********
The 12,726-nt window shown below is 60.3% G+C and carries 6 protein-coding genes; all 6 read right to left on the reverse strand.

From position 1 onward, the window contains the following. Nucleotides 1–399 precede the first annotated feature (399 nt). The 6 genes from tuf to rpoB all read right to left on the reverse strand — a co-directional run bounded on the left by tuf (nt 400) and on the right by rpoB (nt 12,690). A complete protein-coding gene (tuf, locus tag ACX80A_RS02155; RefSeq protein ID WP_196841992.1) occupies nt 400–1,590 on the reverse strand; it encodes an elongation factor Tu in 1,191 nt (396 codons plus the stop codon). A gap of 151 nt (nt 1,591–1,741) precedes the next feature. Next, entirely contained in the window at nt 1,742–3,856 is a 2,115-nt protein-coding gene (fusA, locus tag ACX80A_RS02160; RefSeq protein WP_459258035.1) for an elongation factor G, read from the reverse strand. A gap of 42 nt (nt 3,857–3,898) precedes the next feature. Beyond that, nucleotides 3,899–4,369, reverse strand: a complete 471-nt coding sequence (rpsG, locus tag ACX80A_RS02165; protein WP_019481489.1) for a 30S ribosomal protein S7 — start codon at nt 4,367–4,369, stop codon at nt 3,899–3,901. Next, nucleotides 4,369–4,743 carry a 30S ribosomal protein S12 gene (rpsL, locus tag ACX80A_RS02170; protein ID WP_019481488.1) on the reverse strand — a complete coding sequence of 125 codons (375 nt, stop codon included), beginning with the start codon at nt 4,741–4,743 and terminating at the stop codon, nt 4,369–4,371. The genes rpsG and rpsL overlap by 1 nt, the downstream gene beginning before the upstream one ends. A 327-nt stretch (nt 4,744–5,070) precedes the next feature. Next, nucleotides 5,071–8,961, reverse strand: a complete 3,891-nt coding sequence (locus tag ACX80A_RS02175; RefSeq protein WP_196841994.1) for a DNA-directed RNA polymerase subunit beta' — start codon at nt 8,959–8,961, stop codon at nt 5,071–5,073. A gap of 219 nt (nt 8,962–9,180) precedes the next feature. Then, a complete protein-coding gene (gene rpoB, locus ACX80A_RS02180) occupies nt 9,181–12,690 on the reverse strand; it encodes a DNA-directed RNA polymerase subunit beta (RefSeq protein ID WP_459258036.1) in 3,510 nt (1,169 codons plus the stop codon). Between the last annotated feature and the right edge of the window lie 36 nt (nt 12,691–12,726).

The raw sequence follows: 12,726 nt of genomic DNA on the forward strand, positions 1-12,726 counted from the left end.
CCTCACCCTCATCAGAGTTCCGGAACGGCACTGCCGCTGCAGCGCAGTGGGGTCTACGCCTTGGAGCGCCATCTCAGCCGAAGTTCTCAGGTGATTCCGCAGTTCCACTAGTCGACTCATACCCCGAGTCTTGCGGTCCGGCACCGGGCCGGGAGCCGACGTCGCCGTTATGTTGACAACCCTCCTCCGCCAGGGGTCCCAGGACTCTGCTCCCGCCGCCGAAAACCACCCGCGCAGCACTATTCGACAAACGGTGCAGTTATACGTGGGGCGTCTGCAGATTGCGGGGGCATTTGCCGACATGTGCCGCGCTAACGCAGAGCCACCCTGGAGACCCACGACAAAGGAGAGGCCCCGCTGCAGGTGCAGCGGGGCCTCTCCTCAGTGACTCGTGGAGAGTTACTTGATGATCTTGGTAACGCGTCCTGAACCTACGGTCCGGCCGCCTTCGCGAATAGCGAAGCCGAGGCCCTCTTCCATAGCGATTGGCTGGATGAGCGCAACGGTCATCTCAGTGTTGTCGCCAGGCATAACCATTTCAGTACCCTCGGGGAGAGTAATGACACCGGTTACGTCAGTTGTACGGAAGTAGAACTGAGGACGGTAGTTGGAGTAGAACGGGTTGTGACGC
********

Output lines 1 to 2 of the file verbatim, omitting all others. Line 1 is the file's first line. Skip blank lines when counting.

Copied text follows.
The 12,726-nt window shown below is 60.3% G+C and carries 6 protein-coding genes; all 6 read right to left on the reverse strand.

From position 1 onward, the window contains the following. Nucleotides 1–399 precede the first annotated feature (399 nt). The 6 genes from tuf to rpoB all read right to left on the reverse strand — a co-directional run bounded on the left by tuf (nt 400) and on the right by rpoB (nt 12,690). A complete protein-coding gene (tuf, locus tag ACX80A_RS02155; RefSeq protein ID WP_196841992.1) occupies nt 400–1,590 on the reverse strand; it encodes an elongation factor Tu in 1,191 nt (396 codons plus the stop codon). A gap of 151 nt (nt 1,591–1,741) precedes the next feature. Next, entirely contained in the window at nt 1,742–3,856 is a 2,115-nt protein-coding gene (fusA, locus tag ACX80A_RS02160; RefSeq protein WP_459258035.1) for an elongation factor G, read from the reverse strand. A gap of 42 nt (nt 3,857–3,898) precedes the next feature. Beyond that, nucleotides 3,899–4,369, reverse strand: a complete 471-nt coding sequence (rpsG, locus tag ACX80A_RS02165; protein WP_019481489.1) for a 30S ribosomal protein S7 — start codon at nt 4,367–4,369, stop codon at nt 3,899–3,901. Next, nucleotides 4,369–4,743 carry a 30S ribosomal protein S12 gene (rpsL, locus tag ACX80A_RS02170; protein ID WP_019481488.1) on the reverse strand — a complete coding sequence of 125 codons (375 nt, stop codon included), beginning with the start codon at nt 4,741–4,743 and terminating at the stop codon, nt 4,369–4,371. The genes rpsG and rpsL overlap by 1 nt, the downstream gene beginning before the upstream one ends. A 327-nt stretch (nt 4,744–5,070) precedes the next feature. Next, nucleotides 5,071–8,961, reverse strand: a complete 3,891-nt coding sequence (locus tag ACX80A_RS02175; RefSeq protein WP_196841994.1) for a DNA-directed RNA polymerase subunit beta' — start codon at nt 8,959–8,961, stop codon at nt 5,071–5,073. A gap of 219 nt (nt 8,962–9,180) precedes the next feature. Then, a complete protein-coding gene (gene rpoB, locus ACX80A_RS02180) occupies nt 9,181–12,690 on the reverse strand; it encodes a DNA-directed RNA polymerase subunit beta (RefSeq protein ID WP_459258036.1) in 3,510 nt (1,169 codons plus the stop codon). Between the last annotated feature and the right edge of the window lie 36 nt (nt 12,691–12,726).